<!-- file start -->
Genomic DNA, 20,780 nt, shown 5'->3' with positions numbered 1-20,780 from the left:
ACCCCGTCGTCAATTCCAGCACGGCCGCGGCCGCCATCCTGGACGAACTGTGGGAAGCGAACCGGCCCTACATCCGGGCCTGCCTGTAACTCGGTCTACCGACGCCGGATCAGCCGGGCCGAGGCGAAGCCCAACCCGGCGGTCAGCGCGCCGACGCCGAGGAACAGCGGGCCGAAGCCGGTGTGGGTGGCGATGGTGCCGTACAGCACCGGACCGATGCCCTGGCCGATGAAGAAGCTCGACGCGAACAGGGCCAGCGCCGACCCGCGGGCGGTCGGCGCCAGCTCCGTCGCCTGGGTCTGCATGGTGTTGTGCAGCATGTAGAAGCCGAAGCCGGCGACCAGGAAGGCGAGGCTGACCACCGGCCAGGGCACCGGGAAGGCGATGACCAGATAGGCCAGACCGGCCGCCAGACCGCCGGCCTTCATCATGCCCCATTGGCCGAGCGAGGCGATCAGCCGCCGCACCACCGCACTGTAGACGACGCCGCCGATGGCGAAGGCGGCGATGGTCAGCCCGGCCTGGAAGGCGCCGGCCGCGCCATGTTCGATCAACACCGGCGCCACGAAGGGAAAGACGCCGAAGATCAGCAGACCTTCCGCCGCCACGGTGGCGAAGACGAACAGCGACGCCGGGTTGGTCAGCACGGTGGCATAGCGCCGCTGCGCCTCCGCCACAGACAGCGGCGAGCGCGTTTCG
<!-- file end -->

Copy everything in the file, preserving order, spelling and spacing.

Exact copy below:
Genomic DNA, 20,780 nt, shown 5'->3' with positions numbered 1-20,780 from the left:
ACCCCGTCGTCAATTCCAGCACGGCCGCGGCCGCCATCCTGGACGAACTGTGGGAAGCGAACCGGCCCTACATCCGGGCCTGCCTGTAACTCGGTCTACCGACGCCGGATCAGCCGGGCCGAGGCGAAGCCCAACCCGGCGGTCAGCGCGCCGACGCCGAGGAACAGCGGGCCGAAGCCGGTGTGGGTGGCGATGGTGCCGTACAGCACCGGACCGATGCCCTGGCCGATGAAGAAGCTCGACGCGAACAGGGCCAGCGCCGACCCGCGGGCGGTCGGCGCCAGCTCCGTCGCCTGGGTCTGCATGGTGTTGTGCAGCATGTAGAAGCCGAAGCCGGCGACCAGGAAGGCGAGGCTGACCACCGGCCAGGGCACCGGGAAGGCGATGACCAGATAGGCCAGACCGGCCGCCAGACCGCCGGCCTTCATCATGCCCCATTGGCCGAGCGAGGCGATCAGCCGCCGCACCACCGCACTGTAGACGACGCCGCCGATGGCGAAGGCGGCGATGGTCAGCCCGGCCTGGAAGGCGCCGGCCGCGCCATGTTCGATCAACACCGGCGCCACGAAGGGAAAGACGCCGAAGATCAGCAGACCTTCCGCCGCCACGGTGGCGAAGACGAACAGCGACGCCGGGTTGGTCAGCACGGTGGCATAGCGCCGCTGCGCCTCCGCCACAGACAGCGGCGAGCGCGTTTCG